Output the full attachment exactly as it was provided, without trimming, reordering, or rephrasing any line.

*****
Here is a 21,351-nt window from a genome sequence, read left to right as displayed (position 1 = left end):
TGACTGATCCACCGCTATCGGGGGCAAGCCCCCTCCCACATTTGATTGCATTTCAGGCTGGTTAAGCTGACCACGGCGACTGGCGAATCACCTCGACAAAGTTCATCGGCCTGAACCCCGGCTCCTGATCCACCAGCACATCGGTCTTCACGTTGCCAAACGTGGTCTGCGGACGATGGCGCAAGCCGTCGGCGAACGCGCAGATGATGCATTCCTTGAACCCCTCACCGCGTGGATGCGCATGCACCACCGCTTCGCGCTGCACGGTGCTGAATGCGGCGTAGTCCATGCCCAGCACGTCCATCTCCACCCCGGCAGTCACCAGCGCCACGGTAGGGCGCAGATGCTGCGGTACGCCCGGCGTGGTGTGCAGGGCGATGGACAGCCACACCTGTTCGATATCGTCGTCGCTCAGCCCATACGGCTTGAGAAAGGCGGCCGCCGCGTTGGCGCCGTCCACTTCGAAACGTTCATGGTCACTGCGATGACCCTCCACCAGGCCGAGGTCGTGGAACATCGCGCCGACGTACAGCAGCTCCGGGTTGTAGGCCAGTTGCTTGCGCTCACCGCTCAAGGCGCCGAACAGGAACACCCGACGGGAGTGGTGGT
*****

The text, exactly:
Here is a 21,351-nt window from a genome sequence, read left to right as displayed (position 1 = left end):
TGACTGATCCACCGCTATCGGGGGCAAGCCCCCTCCCACATTTGATTGCATTTCAGGCTGGTTAAGCTGACCACGGCGACTGGCGAATCACCTCGACAAAGTTCATCGGCCTGAACCCCGGCTCCTGATCCACCAGCACATCGGTCTTCACGTTGCCAAACGTGGTCTGCGGACGATGGCGCAAGCCGTCGGCGAACGCGCAGATGATGCATTCCTTGAACCCCTCACCGCGTGGATGCGCATGCACCACCGCTTCGCGCTGCACGGTGCTGAATGCGGCGTAGTCCATGCCCAGCACGTCCATCTCCACCCCGGCAGTCACCAGCGCCACGGTAGGGCGCAGATGCTGCGGTACGCCCGGCGTGGTGTGCAGGGCGATGGACAGCCACACCTGTTCGATATCGTCGTCGCTCAGCCCATACGGCTTGAGAAAGGCGGCCGCCGCGTTGGCGCCGTCCACTTCGAAACGTTCATGGTCACTGCGATGACCCTCCACCAGGCCGAGGTCGTGGAACATCGCGCCGACGTACAGCAGCTCCGGGTTGTAGGCCAGTTGCTTGCGCTCACCGCTCAAGGCGCCGAACAGGAACACCCGACGGGAGTGGTGGT